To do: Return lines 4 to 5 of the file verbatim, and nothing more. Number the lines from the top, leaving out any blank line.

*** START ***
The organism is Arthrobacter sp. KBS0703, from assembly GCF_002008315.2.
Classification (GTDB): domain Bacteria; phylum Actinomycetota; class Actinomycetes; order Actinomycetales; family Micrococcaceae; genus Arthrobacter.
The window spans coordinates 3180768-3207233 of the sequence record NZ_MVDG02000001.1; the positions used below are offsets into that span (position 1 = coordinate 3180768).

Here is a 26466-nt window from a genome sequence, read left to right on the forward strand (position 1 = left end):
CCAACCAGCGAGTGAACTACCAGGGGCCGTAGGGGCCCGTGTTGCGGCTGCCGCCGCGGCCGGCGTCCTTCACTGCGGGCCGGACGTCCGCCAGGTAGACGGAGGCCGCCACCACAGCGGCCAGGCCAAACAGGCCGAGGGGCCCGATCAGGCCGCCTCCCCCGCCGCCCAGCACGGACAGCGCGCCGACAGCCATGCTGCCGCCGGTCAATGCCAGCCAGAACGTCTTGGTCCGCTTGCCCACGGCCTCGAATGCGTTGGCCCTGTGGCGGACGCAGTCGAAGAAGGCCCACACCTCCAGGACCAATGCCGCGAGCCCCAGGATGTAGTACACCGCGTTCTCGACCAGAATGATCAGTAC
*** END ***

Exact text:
Here is a 26466-nt window from a genome sequence, read left to right on the forward strand (position 1 = left end):
CCAACCAGCGAGTGAACTACCAGGGGCCGTAGGGGCCCGTGTTGCGGCTGCCGCCGCGGCCGGCGTCCTTCACTGCGGGCCGGACGTCCGCCAGGTAGACGGAGGCCGCCACCACAGCGGCCAGGCCAAACAGGCCGAGGGGCCCGATCAGGCCGCCTCCCCCGCCGCCCAGCACGGACAGCGCGCCGACAGCCATGCTGCCGCCGGTCAATGCCAGCCAGAACGTCTTGGTCCGCTTGCCCACGGCCTCGAATGCGTTGGCCCTGTGGCGGACGCAGTCGAAGAAGGCCCACACCTCCAGGACCAATGCCGCGAGCCCCAGGATGTAGTACACCGCGTTCTCGACCAGAATGATCAGTAC